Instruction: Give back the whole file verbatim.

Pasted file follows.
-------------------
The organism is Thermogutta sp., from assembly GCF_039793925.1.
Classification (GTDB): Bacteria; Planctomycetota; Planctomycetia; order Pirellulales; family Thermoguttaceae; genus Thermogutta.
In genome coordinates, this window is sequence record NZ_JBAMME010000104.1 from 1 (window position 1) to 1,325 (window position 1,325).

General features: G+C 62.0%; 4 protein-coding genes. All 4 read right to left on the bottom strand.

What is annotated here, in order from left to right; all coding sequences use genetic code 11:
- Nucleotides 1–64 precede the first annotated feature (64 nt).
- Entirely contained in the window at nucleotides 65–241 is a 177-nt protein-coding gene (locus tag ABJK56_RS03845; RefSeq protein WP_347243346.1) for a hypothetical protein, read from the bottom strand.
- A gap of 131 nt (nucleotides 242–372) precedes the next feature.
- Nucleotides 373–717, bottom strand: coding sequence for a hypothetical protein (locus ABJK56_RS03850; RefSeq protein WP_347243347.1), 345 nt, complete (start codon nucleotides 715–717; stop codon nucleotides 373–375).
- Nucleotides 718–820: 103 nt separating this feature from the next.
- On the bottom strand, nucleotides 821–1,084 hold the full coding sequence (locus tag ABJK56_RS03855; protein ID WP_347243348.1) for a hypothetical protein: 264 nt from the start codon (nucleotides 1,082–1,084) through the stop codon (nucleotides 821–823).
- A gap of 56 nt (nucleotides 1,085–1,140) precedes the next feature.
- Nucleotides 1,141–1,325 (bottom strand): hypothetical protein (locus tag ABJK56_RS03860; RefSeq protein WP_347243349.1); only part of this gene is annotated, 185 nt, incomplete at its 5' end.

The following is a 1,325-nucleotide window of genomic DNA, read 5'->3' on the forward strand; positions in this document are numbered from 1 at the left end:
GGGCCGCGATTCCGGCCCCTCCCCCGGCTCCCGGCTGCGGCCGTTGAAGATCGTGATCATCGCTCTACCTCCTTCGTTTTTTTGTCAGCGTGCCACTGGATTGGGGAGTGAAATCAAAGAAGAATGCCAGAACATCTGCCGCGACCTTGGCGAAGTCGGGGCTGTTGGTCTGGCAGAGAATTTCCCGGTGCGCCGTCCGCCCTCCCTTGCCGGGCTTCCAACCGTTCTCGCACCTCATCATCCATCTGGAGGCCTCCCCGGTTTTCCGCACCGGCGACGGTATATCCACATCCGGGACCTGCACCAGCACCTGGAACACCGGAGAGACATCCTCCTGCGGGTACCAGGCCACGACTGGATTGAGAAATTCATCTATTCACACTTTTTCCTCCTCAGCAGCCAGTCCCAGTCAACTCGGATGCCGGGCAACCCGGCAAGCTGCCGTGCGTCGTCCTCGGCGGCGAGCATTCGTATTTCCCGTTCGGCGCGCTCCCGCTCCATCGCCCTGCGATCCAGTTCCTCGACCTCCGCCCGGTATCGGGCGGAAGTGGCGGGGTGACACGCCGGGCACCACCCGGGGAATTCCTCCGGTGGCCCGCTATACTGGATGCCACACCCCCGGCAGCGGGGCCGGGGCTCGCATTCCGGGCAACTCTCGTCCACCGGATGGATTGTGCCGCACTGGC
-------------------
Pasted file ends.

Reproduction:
The organism is Thermogutta sp., from assembly GCF_039793925.1.
Classification (GTDB): Bacteria; Planctomycetota; Planctomycetia; order Pirellulales; family Thermoguttaceae; genus Thermogutta.
In genome coordinates, this window is sequence record NZ_JBAMME010000104.1 from 1 (window position 1) to 1,325 (window position 1,325).

General features: G+C 62.0%; 4 protein-coding genes. All 4 read right to left on the bottom strand.

What is annotated here, in order from left to right; all coding sequences use genetic code 11:
- Nucleotides 1–64 precede the first annotated feature (64 nt).
- Entirely contained in the window at nucleotides 65–241 is a 177-nt protein-coding gene (locus tag ABJK56_RS03845; RefSeq protein WP_347243346.1) for a hypothetical protein, read from the bottom strand.
- A gap of 131 nt (nucleotides 242–372) precedes the next feature.
- Nucleotides 373–717, bottom strand: coding sequence for a hypothetical protein (locus ABJK56_RS03850; RefSeq protein WP_347243347.1), 345 nt, complete (start codon nucleotides 715–717; stop codon nucleotides 373–375).
- Nucleotides 718–820: 103 nt separating this feature from the next.
- On the bottom strand, nucleotides 821–1,084 hold the full coding sequence (locus tag ABJK56_RS03855; protein ID WP_347243348.1) for a hypothetical protein: 264 nt from the start codon (nucleotides 1,082–1,084) through the stop codon (nucleotides 821–823).
- A gap of 56 nt (nucleotides 1,085–1,140) precedes the next feature.
- Nucleotides 1,141–1,325 (bottom strand): hypothetical protein (locus tag ABJK56_RS03860; RefSeq protein WP_347243349.1); only part of this gene is annotated, 185 nt, incomplete at its 5' end.

The following is a 1,325-nucleotide window of genomic DNA, read 5'->3' on the forward strand; positions in this document are numbered from 1 at the left end:
GGGCCGCGATTCCGGCCCCTCCCCCGGCTCCCGGCTGCGGCCGTTGAAGATCGTGATCATCGCTCTACCTCCTTCGTTTTTTTGTCAGCGTGCCACTGGATTGGGGAGTGAAATCAAAGAAGAATGCCAGAACATCTGCCGCGACCTTGGCGAAGTCGGGGCTGTTGGTCTGGCAGAGAATTTCCCGGTGCGCCGTCCGCCCTCCCTTGCCGGGCTTCCAACCGTTCTCGCACCTCATCATCCATCTGGAGGCCTCCCCGGTTTTCCGCACCGGCGACGGTATATCCACATCCGGGACCTGCACCAGCACCTGGAACACCGGAGAGACATCCTCCTGCGGGTACCAGGCCACGACTGGATTGAGAAATTCATCTATTCACACTTTTTCCTCCTCAGCAGCCAGTCCCAGTCAACTCGGATGCCGGGCAACCCGGCAAGCTGCCGTGCGTCGTCCTCGGCGGCGAGCATTCGTATTTCCCGTTCGGCGCGCTCCCGCTCCATCGCCCTGCGATCCAGTTCCTCGACCTCCGCCCGGTATCGGGCGGAAGTGGCGGGGTGACACGCCGGGCACCACCCGGGGAATTCCTCCGGTGGCCCGCTATACTGGATGCCACACCCCCGGCAGCGGGGCCGGGGCTCGCATTCCGGGCAACTCTCGTCCACCGGATGGATTGTGCCGCACTGGC